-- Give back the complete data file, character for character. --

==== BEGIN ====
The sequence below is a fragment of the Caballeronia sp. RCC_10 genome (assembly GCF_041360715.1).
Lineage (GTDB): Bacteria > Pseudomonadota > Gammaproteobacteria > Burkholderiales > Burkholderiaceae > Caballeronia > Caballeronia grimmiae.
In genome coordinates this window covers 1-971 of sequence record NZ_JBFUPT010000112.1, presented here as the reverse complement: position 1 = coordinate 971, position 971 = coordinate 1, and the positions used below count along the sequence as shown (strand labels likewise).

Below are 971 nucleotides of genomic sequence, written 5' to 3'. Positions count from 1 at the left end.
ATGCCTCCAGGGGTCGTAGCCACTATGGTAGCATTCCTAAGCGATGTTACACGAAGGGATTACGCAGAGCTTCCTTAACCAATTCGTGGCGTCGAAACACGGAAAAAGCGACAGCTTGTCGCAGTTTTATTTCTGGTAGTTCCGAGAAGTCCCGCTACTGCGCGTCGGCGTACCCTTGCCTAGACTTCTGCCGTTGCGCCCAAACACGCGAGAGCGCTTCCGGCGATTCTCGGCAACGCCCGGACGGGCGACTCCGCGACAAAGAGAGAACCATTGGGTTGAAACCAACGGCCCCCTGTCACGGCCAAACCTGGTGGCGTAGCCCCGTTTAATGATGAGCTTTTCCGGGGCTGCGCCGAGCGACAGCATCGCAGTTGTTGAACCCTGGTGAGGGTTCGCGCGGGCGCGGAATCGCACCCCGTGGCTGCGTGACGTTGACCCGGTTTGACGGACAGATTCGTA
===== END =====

The sequence below is a fragment of the Caballeronia sp. RCC_10 genome (assembly GCF_041360715.1).
Lineage (GTDB): Bacteria > Pseudomonadota > Gammaproteobacteria > Burkholderiales > Burkholderiaceae > Caballeronia > Caballeronia grimmiae.
In genome coordinates this window covers 1-971 of sequence record NZ_JBFUPT010000112.1, presented here as the reverse complement: position 1 = coordinate 971, position 971 = coordinate 1, and the positions used below count along the sequence as shown (strand labels likewise).

Below are 971 nucleotides of genomic sequence, written 5' to 3'. Positions count from 1 at the left end.
ATGCCTCCAGGGGTCGTAGCCACTATGGTAGCATTCCTAAGCGATGTTACACGAAGGGATTACGCAGAGCTTCCTTAACCAATTCGTGGCGTCGAAACACGGAAAAAGCGACAGCTTGTCGCAGTTTTATTTCTGGTAGTTCCGAGAAGTCCCGCTACTGCGCGTCGGCGTACCCTTGCCTAGACTTCTGCCGTTGCGCCCAAACACGCGAGAGCGCTTCCGGCGATTCTCGGCAACGCCCGGACGGGCGACTCCGCGACAAAGAGAGAACCATTGGGTTGAAACCAACGGCCCCCTGTCACGGCCAAACCTGGTGGCGTAGCCCCGTTTAATGATGAGCTTTTCCGGGGCTGCGCCGAGCGACAGCATCGCAGTTGTTGAACCCTGGTGAGGGTTCGCGCGGGCGCGGAATCGCACCCCGTGGCTGCGTGACGTTGACCCGGTTTGACGGACAGATTCGTA